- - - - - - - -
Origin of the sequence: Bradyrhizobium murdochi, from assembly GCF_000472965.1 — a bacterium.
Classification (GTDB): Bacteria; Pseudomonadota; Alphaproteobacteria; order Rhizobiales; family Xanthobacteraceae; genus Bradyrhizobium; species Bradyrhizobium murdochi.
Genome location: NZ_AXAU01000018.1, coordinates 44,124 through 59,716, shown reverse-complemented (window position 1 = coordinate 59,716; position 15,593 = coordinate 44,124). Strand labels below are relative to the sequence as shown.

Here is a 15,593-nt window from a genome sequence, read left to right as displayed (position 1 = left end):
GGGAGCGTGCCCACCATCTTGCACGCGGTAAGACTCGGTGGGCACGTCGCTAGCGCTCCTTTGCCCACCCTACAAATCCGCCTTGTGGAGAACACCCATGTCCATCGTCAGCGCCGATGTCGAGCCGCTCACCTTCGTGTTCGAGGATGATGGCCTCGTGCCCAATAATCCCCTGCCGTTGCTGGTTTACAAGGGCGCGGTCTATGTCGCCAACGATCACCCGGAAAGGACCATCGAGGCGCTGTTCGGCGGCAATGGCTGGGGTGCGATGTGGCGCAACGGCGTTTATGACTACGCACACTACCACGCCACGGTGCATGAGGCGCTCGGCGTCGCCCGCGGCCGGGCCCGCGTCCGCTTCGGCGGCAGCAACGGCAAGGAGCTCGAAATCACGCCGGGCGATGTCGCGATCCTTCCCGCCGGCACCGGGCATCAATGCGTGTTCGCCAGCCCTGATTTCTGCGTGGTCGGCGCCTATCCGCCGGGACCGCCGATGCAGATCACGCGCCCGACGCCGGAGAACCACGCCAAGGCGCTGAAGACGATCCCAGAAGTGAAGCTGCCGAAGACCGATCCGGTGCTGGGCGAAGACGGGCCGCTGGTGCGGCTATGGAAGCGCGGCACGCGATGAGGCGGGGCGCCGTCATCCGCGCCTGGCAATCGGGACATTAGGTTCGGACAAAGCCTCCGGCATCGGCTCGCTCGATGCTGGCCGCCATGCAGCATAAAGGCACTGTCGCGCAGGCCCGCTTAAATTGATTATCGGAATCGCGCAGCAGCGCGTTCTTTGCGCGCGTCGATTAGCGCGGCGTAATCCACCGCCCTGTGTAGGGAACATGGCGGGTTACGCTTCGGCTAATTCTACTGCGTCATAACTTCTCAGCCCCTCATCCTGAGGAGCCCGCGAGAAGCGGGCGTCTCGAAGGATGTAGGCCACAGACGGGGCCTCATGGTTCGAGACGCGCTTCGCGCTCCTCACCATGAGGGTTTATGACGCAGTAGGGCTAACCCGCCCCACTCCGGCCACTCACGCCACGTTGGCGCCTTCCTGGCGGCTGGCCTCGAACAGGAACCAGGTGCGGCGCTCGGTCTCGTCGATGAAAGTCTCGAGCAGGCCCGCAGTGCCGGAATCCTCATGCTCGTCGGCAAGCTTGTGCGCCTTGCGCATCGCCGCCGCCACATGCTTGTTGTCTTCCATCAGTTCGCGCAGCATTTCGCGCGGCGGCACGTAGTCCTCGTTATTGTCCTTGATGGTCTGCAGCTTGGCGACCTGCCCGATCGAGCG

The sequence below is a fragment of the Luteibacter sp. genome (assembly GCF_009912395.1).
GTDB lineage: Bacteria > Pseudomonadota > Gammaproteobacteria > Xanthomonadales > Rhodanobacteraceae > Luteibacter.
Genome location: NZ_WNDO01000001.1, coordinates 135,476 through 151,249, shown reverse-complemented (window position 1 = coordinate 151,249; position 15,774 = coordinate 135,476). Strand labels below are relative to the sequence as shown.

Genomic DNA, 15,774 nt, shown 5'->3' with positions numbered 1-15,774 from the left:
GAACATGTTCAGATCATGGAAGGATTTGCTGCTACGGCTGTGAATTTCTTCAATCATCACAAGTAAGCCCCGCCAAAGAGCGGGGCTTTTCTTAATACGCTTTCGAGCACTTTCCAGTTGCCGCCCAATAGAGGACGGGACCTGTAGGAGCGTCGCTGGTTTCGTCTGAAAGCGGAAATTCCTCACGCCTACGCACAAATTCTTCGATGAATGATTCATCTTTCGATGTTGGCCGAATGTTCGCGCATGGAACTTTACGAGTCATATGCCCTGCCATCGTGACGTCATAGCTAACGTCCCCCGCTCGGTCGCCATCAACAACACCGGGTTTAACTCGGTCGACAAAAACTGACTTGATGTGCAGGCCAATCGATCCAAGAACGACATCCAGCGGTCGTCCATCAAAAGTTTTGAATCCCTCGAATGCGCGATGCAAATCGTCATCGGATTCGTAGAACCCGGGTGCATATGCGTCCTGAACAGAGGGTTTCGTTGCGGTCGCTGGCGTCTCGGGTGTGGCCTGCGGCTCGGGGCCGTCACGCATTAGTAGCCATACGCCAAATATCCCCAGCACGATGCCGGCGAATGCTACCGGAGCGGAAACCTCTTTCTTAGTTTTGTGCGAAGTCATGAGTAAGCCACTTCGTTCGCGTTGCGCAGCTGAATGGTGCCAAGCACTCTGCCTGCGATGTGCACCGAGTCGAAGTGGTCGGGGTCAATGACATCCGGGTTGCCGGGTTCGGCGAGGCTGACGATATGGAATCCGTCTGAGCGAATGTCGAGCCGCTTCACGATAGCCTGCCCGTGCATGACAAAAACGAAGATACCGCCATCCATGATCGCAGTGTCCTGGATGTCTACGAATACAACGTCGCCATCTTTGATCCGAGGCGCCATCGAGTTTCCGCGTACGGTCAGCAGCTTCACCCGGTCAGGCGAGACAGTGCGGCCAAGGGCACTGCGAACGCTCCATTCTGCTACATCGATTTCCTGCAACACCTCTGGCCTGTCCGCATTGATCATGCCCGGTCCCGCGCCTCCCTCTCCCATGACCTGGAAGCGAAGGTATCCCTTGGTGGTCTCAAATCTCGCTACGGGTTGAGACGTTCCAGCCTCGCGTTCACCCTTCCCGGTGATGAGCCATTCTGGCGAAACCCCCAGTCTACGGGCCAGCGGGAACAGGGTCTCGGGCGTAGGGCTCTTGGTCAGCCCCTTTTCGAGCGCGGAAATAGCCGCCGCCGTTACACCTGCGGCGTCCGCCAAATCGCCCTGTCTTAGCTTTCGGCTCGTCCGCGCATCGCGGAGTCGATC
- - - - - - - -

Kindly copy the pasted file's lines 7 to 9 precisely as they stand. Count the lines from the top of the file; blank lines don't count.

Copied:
GTDB lineage: Bacteria > Pseudomonadota > Gammaproteobacteria > Xanthomonadales > Rhodanobacteraceae > Luteibacter.
Genome location: NZ_WNDO01000001.1, coordinates 135,476 through 151,249, shown reverse-complemented (window position 1 = coordinate 151,249; position 15,774 = coordinate 135,476). Strand labels below are relative to the sequence as shown.

Genomic DNA, 15,774 nt, shown 5'->3' with positions numbered 1-15,774 from the left: